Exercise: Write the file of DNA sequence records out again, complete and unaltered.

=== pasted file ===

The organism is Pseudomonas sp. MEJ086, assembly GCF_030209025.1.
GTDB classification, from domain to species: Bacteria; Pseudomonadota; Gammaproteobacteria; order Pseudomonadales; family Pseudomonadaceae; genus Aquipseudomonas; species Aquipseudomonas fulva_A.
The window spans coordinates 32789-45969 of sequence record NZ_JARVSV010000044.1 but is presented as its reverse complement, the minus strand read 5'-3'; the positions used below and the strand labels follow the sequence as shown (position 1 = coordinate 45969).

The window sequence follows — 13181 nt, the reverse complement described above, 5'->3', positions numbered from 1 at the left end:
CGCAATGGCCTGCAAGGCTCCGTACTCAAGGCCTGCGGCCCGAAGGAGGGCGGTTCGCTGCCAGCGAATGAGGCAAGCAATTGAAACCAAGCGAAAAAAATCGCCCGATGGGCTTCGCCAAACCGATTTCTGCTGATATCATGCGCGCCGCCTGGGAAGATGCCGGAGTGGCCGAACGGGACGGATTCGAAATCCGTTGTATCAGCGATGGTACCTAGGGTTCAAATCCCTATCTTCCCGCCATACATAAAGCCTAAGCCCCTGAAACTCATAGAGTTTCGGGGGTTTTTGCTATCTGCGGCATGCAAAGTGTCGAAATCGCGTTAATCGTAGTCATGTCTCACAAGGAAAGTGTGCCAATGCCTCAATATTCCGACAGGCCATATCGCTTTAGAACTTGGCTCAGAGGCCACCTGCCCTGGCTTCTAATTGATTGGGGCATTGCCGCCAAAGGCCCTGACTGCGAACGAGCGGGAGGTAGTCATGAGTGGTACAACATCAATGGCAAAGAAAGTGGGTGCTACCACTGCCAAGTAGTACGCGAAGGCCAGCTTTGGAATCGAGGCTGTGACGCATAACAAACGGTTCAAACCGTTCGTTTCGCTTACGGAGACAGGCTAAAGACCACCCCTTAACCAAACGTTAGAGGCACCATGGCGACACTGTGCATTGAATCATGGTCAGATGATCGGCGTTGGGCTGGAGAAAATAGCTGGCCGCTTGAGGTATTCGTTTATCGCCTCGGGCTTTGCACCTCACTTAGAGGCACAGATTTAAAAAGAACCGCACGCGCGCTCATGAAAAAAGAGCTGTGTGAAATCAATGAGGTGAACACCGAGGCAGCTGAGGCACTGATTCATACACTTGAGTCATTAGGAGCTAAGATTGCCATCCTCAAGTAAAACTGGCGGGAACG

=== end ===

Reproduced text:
The organism is Pseudomonas sp. MEJ086, assembly GCF_030209025.1.
GTDB classification, from domain to species: Bacteria; Pseudomonadota; Gammaproteobacteria; order Pseudomonadales; family Pseudomonadaceae; genus Aquipseudomonas; species Aquipseudomonas fulva_A.
The window spans coordinates 32789-45969 of sequence record NZ_JARVSV010000044.1 but is presented as its reverse complement, the minus strand read 5'-3'; the positions used below and the strand labels follow the sequence as shown (position 1 = coordinate 45969).

The window sequence follows — 13181 nt, the reverse complement described above, 5'->3', positions numbered from 1 at the left end:
CGCAATGGCCTGCAAGGCTCCGTACTCAAGGCCTGCGGCCCGAAGGAGGGCGGTTCGCTGCCAGCGAATGAGGCAAGCAATTGAAACCAAGCGAAAAAAATCGCCCGATGGGCTTCGCCAAACCGATTTCTGCTGATATCATGCGCGCCGCCTGGGAAGATGCCGGAGTGGCCGAACGGGACGGATTCGAAATCCGTTGTATCAGCGATGGTACCTAGGGTTCAAATCCCTATCTTCCCGCCATACATAAAGCCTAAGCCCCTGAAACTCATAGAGTTTCGGGGGTTTTTGCTATCTGCGGCATGCAAAGTGTCGAAATCGCGTTAATCGTAGTCATGTCTCACAAGGAAAGTGTGCCAATGCCTCAATATTCCGACAGGCCATATCGCTTTAGAACTTGGCTCAGAGGCCACCTGCCCTGGCTTCTAATTGATTGGGGCATTGCCGCCAAAGGCCCTGACTGCGAACGAGCGGGAGGTAGTCATGAGTGGTACAACATCAATGGCAAAGAAAGTGGGTGCTACCACTGCCAAGTAGTACGCGAAGGCCAGCTTTGGAATCGAGGCTGTGACGCATAACAAACGGTTCAAACCGTTCGTTTCGCTTACGGAGACAGGCTAAAGACCACCCCTTAACCAAACGTTAGAGGCACCATGGCGACACTGTGCATTGAATCATGGTCAGATGATCGGCGTTGGGCTGGAGAAAATAGCTGGCCGCTTGAGGTATTCGTTTATCGCCTCGGGCTTTGCACCTCACTTAGAGGCACAGATTTAAAAAGAACCGCACGCGCGCTCATGAAAAAAGAGCTGTGTGAAATCAATGAGGTGAACACCGAGGCAGCTGAGGCACTGATTCATACACTTGAGTCATTAGGAGCTAAGATTGCCATCCTCAAGTAAAACTGGCGGGAACG